You almost can’t go wrong with a lineup like Bill McFarland’s: a potent, hard-driving outfit that matches his throaty trombone with a beef-stew saxophonist (in this case Hank Ford) and a fluent, octave-stretching trumpet ace (Kenny Anderson). This kind of three-horn sextet first appeared in the 1940s, as a bebop miniaturization of the big bands that had dominated the swing era. It disappeared for most of the next decade–in part because of the paucity of trombonists able to handle the technical demands of bop–but it reached its zenith when Art Blakey expanded his Jazz Messengers to a three-horn line in the 1960s. The Messengers offer an obvious model for McFarland’s band. But so does the music of the Jazz Crusaders (and not just on those tunes where electronic keyboards replace the standard piano). Several of the songs on the Chicago Horns’ fine debut–Fire Horns (Moonlight Records)–show the lighter swing, the comparatively relaxed melodies, and the pop-soul song structure that made the Crusaders one of the most popular jazz bands of the 1960s. Both the Messengers and the Crusaders always featured strong piano personalities, and in this respect McFarland again brags on his roots: you needn’t go any further than the album’s opening track, the McFarland composition (and mayoral dedication) “Harold the Great,” which depends on the crisp and imaginative piano fills by Osamu Sam Soda as much as it does on the three horns. Soda leads a sparkling rhythm section, with bassist Mike Staron and drummer Rick Vitek, who dances the tightrope between timekeeping and pure energy. Meanwhile, the horns themselves fit the music and each other as tight as O.J.’s gloves. Friday, 9 PM, Green Dolphin Street, 2200 N. Ashland; 395-0066. Monday, 9:30 PM, the Bulls, 1916 N. Lincoln Park West; 337-3000. (By the by, McFarland and Anderson both lend their estimable talents to Africa Brass, the gleaming locomotive of a band conducted by Malachi Thompson; they play this Saturday at the Hyde Park/Kenwood Jaaz Festival, with special guest trumpeter Lester Bowie. See listings for details.)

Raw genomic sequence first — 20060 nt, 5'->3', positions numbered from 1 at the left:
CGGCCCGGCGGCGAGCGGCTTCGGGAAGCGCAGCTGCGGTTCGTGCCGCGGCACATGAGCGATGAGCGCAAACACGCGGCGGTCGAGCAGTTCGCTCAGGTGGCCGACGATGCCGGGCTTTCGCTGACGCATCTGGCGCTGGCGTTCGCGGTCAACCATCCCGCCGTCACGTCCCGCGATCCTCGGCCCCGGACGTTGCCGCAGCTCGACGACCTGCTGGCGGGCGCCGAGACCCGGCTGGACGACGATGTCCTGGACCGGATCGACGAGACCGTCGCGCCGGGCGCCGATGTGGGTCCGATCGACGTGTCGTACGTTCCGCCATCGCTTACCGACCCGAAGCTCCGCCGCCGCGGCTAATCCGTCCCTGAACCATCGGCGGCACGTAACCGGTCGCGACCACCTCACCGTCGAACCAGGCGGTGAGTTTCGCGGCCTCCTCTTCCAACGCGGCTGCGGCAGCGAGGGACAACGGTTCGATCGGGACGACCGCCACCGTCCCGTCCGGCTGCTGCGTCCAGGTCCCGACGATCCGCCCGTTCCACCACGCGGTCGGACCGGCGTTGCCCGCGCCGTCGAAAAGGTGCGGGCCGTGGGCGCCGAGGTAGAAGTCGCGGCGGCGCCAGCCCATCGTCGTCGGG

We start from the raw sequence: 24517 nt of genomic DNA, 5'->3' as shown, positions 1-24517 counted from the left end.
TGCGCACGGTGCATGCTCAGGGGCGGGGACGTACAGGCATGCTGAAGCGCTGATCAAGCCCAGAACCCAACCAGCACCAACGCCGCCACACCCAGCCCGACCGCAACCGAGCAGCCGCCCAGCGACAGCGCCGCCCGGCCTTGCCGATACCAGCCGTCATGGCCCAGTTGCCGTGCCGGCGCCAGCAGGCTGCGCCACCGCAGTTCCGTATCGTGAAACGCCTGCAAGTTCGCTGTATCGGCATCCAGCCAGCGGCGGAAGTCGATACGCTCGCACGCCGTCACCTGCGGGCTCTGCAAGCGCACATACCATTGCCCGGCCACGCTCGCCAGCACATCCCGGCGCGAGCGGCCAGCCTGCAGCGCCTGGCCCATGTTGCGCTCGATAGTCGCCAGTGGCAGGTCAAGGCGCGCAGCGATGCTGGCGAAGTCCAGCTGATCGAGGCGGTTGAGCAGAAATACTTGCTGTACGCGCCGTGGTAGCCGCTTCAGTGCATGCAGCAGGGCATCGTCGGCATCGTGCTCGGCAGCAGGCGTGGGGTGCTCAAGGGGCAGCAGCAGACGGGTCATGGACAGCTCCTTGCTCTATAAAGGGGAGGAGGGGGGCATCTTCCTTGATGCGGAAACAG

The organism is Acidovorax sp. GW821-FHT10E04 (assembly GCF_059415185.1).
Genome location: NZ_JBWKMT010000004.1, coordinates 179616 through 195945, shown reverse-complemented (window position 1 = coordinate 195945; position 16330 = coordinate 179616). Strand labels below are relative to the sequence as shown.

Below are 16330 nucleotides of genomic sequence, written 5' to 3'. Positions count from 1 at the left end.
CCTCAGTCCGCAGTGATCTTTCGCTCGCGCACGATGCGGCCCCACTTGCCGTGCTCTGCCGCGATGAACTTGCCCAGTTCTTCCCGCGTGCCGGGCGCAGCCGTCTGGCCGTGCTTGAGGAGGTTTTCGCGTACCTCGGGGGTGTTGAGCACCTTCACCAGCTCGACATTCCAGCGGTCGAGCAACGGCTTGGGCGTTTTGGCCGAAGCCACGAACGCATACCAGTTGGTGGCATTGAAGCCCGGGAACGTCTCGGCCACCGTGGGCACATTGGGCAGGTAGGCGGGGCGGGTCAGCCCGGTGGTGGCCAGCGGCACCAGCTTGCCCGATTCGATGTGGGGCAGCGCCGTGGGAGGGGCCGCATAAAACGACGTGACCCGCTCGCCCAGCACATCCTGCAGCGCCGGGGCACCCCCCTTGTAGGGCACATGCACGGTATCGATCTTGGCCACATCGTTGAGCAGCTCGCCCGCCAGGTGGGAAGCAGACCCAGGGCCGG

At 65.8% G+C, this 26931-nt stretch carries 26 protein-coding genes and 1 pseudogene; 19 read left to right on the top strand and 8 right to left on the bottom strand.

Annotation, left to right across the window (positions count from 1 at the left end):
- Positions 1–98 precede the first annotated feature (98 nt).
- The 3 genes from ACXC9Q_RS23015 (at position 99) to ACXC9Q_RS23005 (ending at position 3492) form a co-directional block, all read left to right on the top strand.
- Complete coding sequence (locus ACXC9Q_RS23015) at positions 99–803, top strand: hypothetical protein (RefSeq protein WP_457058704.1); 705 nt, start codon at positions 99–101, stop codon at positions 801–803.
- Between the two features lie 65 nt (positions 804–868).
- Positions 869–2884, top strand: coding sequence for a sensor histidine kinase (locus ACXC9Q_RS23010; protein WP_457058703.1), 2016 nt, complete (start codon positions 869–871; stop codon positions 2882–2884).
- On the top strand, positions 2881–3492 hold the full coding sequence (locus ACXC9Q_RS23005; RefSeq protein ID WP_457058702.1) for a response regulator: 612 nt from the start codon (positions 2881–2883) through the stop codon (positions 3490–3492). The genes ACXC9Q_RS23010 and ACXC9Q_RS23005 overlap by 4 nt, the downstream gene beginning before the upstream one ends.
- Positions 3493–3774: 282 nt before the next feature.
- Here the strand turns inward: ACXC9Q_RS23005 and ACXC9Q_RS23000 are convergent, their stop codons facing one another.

Art accompanying story in printed newspaper (not available in this archive): photo/Sanders Hicks.